(great article, drama-free, for once #legacy #greatestDJever
JUNIOR VASQUEZ MUSIC by ‘Junior Vasquez™’
Your name was once ubiquitous in the UK, but in recent years we have heard very little from you. What have you been doing recently?
I was much more connected with the UK music scene when I played at the original Sound Factory. I broke a lot of records by producers like Murk, Roger Sanchez, MK, Farley & Heller, Danny Tenaglia, X-Press 2 and many other guys. But outside of my club, these guys only really had a following in Europe. After Sound Factory closed in February 95, I took my music in a completely different direction, and I was hired by a lot of pop acts to remix about every song under the sun. That’s when I started doing more work for Madonna, Cher, Cyndi Lauper, Deborah Cox, Whitney Houston, Mary J. Blige, Toni Braxton, Elton John… I became a gay circuit dj in the US, and musically I was completely disconnected from the “underground”. Thankfully I’ve been lucky enough to have four major residencies since Sound Factory closed, and my following in NYC is as devoted as ever.
Are you still as much in love with dance music and DJing as you have ever been?
Absolutely. I have returned to my roots in terms of the kind of music I love, and I am quite busy remixing and producing lately. I am still in demand as a pop remixer. In the past two weeks, I’ve finished great new mixes for Destiny’s Child, Britney Spears and even Barbra Streisand. But in my dj sets I still play a lot of cutting edge tracks that definitely influence the sound of my own productions.
Do you still produce tracks? Was writing music always something you felt very natural doing?
I love to produce. I spend about four days a week in the studio. I’ve just completely two albums for artists I’m developing: Jason Walker and Vernessa Mitchell. It’s the best work I’ve ever done.
Do you feel that yourself and the other people who were so instrumental in creating the Twilo/New York scene have left the dance music world a legacy which has extended outside the city itself? Do you think you guys have had a lot of influence over the years?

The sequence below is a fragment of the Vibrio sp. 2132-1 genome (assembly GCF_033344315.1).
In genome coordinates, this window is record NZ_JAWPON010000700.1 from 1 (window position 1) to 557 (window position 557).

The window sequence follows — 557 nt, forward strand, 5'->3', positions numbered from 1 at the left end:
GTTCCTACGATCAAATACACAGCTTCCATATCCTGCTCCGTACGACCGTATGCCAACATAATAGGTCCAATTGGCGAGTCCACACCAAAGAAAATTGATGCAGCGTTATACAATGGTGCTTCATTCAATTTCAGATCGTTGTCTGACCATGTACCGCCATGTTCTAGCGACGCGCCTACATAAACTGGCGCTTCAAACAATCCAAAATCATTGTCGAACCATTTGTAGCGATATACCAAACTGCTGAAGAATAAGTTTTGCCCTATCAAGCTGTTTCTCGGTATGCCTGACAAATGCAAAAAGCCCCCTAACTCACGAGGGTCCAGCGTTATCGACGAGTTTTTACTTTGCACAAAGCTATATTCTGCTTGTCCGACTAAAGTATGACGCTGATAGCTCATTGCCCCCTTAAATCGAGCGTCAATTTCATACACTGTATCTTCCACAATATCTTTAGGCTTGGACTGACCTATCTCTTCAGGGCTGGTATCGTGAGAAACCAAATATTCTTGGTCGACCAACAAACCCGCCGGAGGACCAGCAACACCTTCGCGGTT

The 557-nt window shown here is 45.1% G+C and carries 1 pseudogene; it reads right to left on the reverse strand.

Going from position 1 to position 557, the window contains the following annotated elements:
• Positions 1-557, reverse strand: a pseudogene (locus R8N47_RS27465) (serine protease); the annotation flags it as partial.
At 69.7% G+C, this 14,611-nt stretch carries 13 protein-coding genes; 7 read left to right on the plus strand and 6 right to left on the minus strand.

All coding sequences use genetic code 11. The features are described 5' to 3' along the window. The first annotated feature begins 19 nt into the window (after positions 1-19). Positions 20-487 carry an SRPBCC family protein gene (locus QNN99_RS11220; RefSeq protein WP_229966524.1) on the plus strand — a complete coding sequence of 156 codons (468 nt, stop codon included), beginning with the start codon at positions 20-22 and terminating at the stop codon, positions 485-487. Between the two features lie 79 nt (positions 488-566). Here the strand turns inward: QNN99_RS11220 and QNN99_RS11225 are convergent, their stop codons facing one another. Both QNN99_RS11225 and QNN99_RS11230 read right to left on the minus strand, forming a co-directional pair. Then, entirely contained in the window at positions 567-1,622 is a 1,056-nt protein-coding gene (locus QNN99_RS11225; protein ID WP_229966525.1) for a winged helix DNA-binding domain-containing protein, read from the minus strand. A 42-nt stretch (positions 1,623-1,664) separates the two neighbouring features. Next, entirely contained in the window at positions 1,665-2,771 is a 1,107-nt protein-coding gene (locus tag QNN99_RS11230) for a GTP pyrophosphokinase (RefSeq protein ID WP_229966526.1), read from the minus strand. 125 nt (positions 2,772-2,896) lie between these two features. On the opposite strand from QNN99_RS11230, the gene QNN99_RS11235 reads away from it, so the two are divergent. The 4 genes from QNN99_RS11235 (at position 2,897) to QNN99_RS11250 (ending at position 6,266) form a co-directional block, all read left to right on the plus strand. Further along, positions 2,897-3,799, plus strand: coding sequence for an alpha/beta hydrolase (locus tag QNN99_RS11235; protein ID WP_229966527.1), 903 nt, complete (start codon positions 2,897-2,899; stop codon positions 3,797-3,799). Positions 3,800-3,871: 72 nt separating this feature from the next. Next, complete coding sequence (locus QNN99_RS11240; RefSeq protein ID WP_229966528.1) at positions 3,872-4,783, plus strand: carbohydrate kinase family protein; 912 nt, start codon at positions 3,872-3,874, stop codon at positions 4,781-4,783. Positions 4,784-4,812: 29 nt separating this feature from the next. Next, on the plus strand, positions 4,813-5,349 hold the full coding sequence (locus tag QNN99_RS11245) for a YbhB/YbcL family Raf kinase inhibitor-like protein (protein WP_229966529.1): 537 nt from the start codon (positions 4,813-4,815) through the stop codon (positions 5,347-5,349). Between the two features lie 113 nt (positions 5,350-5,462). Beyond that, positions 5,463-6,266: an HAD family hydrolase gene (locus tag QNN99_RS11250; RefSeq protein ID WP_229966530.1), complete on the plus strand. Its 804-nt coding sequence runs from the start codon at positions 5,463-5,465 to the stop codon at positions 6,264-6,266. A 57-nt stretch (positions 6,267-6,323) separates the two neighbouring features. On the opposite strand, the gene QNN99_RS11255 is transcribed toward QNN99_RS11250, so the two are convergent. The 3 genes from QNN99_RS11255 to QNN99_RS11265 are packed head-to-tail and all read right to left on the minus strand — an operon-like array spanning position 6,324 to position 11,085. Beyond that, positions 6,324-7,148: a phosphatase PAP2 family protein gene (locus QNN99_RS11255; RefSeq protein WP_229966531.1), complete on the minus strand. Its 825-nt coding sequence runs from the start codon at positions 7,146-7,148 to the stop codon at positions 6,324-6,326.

I know that the Twilo years were very special to a new generation of clubbers, and I loved being back in that space (it was the original Sound Factory), but in my opinion, the Friday night Euro party with djs like Sasha & Digweed, Paul van Dyk, Carl Cox, etc. had nothing at all to do with my Saturday night party in the same space. I was basically playing all of my own productions/remixes for a gay crowd, and the Euro party there on Fridays was very bridge-and-tunnel, lots of kids, lots of drugs. We all did share the great Steve Dash/Phazon sound system though.
What happened to Twilo in the end? We always got little snippets of the story over here but the whole tale is not very well known…
The owners of Twilo fought very hard to keep the club open, and we were all blamed for the drug problems that eventually caused the club to be closed by the city. But the truth of the matter is that the kids on Friday nights were too immature to handle their partying, and unlike the slightly older and more mature gay crowd on my Saturday nights, there were lots of overdoses. The other factor that caused it to close was the drug GHB. That drug is evil. It makes me sick to think that a few young drug addicts caused the club to close. The space has reopened since then as Spirit, but they’ve sucked the spirit out of what was once a great club.